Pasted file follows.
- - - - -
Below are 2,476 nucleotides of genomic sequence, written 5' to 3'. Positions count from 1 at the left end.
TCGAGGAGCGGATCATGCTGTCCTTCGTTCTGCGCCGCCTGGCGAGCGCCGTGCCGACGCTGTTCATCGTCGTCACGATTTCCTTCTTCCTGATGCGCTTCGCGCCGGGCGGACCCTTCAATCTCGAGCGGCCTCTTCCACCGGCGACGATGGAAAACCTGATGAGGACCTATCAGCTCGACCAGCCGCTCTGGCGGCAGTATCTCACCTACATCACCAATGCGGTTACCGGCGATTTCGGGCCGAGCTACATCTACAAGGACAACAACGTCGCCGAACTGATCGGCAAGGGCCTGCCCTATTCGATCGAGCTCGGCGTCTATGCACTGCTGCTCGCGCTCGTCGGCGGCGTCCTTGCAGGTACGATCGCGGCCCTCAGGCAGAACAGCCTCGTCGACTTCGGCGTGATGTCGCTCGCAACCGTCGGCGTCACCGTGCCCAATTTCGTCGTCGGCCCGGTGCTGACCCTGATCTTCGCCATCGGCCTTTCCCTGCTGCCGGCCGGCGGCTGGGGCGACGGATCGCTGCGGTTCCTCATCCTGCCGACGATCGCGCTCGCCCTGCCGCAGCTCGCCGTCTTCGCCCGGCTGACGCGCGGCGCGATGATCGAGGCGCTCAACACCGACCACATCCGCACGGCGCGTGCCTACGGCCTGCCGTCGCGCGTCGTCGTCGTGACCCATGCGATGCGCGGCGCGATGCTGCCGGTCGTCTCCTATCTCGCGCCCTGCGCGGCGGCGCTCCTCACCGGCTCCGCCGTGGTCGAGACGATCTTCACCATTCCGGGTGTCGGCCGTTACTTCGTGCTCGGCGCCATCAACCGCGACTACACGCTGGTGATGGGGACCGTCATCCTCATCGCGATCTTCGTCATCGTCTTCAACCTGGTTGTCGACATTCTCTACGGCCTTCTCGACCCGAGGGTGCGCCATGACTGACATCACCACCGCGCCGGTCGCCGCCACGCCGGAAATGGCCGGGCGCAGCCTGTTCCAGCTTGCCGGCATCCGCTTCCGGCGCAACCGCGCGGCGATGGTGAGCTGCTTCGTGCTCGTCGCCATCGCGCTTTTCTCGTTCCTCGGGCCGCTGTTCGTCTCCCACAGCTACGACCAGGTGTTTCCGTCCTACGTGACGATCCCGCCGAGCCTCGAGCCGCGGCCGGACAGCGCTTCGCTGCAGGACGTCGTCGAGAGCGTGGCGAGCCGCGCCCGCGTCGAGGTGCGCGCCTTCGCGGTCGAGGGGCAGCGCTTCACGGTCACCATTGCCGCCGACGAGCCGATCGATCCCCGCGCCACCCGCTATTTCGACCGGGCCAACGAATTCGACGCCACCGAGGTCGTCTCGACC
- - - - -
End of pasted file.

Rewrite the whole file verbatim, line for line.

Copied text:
Below are 2,476 nucleotides of genomic sequence, written 5' to 3'. Positions count from 1 at the left end.
TCGAGGAGCGGATCATGCTGTCCTTCGTTCTGCGCCGCCTGGCGAGCGCCGTGCCGACGCTGTTCATCGTCGTCACGATTTCCTTCTTCCTGATGCGCTTCGCGCCGGGCGGACCCTTCAATCTCGAGCGGCCTCTTCCACCGGCGACGATGGAAAACCTGATGAGGACCTATCAGCTCGACCAGCCGCTCTGGCGGCAGTATCTCACCTACATCACCAATGCGGTTACCGGCGATTTCGGGCCGAGCTACATCTACAAGGACAACAACGTCGCCGAACTGATCGGCAAGGGCCTGCCCTATTCGATCGAGCTCGGCGTCTATGCACTGCTGCTCGCGCTCGTCGGCGGCGTCCTTGCAGGTACGATCGCGGCCCTCAGGCAGAACAGCCTCGTCGACTTCGGCGTGATGTCGCTCGCAACCGTCGGCGTCACCGTGCCCAATTTCGTCGTCGGCCCGGTGCTGACCCTGATCTTCGCCATCGGCCTTTCCCTGCTGCCGGCCGGCGGCTGGGGCGACGGATCGCTGCGGTTCCTCATCCTGCCGACGATCGCGCTCGCCCTGCCGCAGCTCGCCGTCTTCGCCCGGCTGACGCGCGGCGCGATGATCGAGGCGCTCAACACCGACCACATCCGCACGGCGCGTGCCTACGGCCTGCCGTCGCGCGTCGTCGTCGTGACCCATGCGATGCGCGGCGCGATGCTGCCGGTCGTCTCCTATCTCGCGCCCTGCGCGGCGGCGCTCCTCACCGGCTCCGCCGTGGTCGAGACGATCTTCACCATTCCGGGTGTCGGCCGTTACTTCGTGCTCGGCGCCATCAACCGCGACTACACGCTGGTGATGGGGACCGTCATCCTCATCGCGATCTTCGTCATCGTCTTCAACCTGGTTGTCGACATTCTCTACGGCCTTCTCGACCCGAGGGTGCGCCATGACTGACATCACCACCGCGCCGGTCGCCGCCACGCCGGAAATGGCCGGGCGCAGCCTGTTCCAGCTTGCCGGCATCCGCTTCCGGCGCAACCGCGCGGCGATGGTGAGCTGCTTCGTGCTCGTCGCCATCGCGCTTTTCTCGTTCCTCGGGCCGCTGTTCGTCTCCCACAGCTACGACCAGGTGTTTCCGTCCTACGTGACGATCCCGCCGAGCCTCGAGCCGCGGCCGGACAGCGCTTCGCTGCAGGACGTCGTCGAGAGCGTGGCGAGCCGCGCCCGCGTCGAGGTGCGCGCCTTCGCGGTCGAGGGGCAGCGCTTCACGGTCACCATTGCCGCCGACGAGCCGATCGATCCCCGCGCCACCCGCTATTTCGACCGGGCCAACGAATTCGACGCCACCGAGGTCGTCTCGACC